Schneider was able to advance to the final table after sending Theo Tran packing with a queen-high flush and Little ousted his final opponent, Claudio Rinaldi, holding a king for the high card on an ace-high board.
The final eight will begin a whole new round of shootout play on Friday and our WSOP live update team will be there to bring you the action as it happens.
Event #54: $1,000 No-Limit Hold'em
Day 1a of Event #54 played out just like Day 1a of any other $1,000 no-limit hold'em tournament — bust-outs were rapid, quirky celebrations took place, and big names and no-names mixed for hand after hand after hand.
Tom Dwan and Eric Baldwin were sent home during the first level of play, followed by Faraz Jaka, Bryan Devonshire, and Dennis Phillips. They weren't the only players to make early exits, not by a long shot. Our crew did some calculating and determined that more than four players were busted per minute.
The overall mood of the tournament seemed to be lighthearted one. One player excitedly raised his hands while yelling "yes, yes yes" to celebrate a winning hand, which caused nearly the entire room to erupt in kindhearted imitation. Nikolay Evdakov was moved to a table of unknowns at one point, and as he unloaded his heaping chip stack onto the table, a new opponent jokingly told him "take it easy there professional; we're all amateurs here."
James Dempsey finished Day 1a with a massive lead over the field. When he returns for Day 2, he will come back to a stack of 144,100, which happens to be about 66,000 more than Tommaso Briotti, who has the second-largest stack.
Join us on our WSOP live reporting pages for all the action that is sure to happen when a new wave of players comes in to play Day 1b Friday afternoon.
Event #55: $10,000 Pot-Limit Omaha World Championship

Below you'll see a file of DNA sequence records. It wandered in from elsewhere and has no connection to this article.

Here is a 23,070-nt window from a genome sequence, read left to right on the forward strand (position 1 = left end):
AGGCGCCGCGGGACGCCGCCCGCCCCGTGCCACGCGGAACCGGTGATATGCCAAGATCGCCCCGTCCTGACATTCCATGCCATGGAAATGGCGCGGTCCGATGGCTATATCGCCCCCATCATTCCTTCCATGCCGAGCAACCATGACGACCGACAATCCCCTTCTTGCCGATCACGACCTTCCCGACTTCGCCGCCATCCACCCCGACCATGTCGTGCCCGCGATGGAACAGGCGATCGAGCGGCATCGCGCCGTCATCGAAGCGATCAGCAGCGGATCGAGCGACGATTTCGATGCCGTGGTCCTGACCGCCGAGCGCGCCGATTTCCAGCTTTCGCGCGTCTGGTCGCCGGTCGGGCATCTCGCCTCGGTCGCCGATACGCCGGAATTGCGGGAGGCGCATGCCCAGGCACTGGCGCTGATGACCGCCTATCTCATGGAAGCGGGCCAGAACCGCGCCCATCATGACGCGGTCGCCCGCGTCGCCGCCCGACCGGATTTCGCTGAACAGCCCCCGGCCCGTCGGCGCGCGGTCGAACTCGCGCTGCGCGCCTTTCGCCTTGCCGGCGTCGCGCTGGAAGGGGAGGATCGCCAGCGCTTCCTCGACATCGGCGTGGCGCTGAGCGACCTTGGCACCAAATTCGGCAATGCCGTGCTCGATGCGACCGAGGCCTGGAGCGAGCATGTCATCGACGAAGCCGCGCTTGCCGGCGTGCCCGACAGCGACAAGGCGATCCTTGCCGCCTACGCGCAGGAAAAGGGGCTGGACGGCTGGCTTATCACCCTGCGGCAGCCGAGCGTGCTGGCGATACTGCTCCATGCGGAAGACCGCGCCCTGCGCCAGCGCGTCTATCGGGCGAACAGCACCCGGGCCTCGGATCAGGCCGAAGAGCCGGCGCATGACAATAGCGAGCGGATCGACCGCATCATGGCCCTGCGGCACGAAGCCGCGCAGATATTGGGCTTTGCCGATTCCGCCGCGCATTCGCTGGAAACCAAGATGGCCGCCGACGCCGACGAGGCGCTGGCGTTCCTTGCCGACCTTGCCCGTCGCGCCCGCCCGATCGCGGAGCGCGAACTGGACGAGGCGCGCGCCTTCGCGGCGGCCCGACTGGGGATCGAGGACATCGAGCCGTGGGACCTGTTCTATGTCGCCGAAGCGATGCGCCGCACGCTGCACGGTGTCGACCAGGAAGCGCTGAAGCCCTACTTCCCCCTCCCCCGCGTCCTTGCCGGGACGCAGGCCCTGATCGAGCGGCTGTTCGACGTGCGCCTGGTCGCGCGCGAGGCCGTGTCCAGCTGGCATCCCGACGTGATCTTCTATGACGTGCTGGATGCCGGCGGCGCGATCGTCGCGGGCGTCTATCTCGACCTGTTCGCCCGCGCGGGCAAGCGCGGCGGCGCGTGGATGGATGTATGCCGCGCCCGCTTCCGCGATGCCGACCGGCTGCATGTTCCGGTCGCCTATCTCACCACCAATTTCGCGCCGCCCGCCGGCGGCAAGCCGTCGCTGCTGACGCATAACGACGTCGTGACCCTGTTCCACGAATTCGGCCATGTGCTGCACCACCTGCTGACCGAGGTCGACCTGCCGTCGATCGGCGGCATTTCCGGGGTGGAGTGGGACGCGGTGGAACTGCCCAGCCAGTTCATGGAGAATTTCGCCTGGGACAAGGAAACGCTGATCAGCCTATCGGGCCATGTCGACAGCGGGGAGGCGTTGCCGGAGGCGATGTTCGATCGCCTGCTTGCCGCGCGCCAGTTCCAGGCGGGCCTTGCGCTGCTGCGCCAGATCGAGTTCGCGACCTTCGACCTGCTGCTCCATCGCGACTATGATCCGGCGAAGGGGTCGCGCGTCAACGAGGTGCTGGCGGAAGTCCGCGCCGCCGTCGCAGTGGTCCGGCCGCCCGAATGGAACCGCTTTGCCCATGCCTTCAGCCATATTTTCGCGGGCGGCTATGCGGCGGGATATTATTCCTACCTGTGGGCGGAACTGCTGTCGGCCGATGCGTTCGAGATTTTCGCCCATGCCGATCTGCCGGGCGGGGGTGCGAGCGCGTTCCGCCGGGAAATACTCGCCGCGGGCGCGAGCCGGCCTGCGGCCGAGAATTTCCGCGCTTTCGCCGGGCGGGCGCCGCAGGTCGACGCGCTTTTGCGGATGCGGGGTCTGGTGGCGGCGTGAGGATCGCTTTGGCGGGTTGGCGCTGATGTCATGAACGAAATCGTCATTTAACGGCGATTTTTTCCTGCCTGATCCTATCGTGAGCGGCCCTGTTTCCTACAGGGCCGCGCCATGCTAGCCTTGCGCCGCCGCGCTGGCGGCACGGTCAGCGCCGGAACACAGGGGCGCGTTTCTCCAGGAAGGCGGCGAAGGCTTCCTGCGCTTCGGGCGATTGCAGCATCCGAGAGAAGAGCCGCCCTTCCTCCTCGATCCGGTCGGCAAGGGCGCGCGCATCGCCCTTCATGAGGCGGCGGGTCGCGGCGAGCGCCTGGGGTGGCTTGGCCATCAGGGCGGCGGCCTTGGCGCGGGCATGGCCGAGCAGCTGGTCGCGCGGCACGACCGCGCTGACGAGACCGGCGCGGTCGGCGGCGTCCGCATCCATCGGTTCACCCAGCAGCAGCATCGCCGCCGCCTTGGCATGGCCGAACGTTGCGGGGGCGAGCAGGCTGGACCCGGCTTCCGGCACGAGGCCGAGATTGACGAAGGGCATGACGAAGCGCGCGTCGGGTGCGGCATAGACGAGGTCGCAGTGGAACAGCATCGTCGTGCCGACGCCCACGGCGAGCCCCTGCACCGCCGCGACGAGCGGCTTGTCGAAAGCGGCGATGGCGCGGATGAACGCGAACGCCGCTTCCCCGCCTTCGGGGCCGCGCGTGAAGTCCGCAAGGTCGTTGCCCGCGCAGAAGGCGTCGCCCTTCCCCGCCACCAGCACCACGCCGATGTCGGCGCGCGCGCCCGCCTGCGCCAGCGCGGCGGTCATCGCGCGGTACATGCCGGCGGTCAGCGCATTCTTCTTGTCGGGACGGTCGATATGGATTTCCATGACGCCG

At this point in the summer, it is really no surprise that a world championship event brings out world-class players, and Day 1 of Event #55 was no exception. About 350 players ponied up $10,000 and sat down to go for the gold. After eight levels of play, only 171 were still seated. The triple-chance structure of the game caused play to be slow early on, and bust-outs didn't really begin until after the dinner break when all the rebuy chips were used up.
Some players were able to chip up and gain healthy leads to give them an advantage going into Day 2. Antonio Paino will return to the largest stack in play, 240,000 to be exact, while Fabrice Soulier, Noah Boeken, Annette Obrestad and Tom "Durrrr" Dwan will all return to stacks over 100,000. Other players lost most of their chips but were able to hang and skate into Day 2. Alexander Kravchenko was down, holding the smallest stack in play at 5,760 but not out and will be back for another day. Joining Kravchenko at the bottom of the list are John Juanda, David Benefield and Robert Williamson III, all with stacks under 20,000. But, as the tired and possibly overused saying goes, all you need to play poker is a chip and a chair.
The players will return Friday at 3 p.m. and as the blinds increase and the money nears, action is sure to pick up.
PokerNews' WSOP live reporting team will be there covering it all.
Event #56: $2,500 No Limit Hold'em will begin at 5 p.m. Friday.
Follow along with all the action over at our WSOP live reporting pages.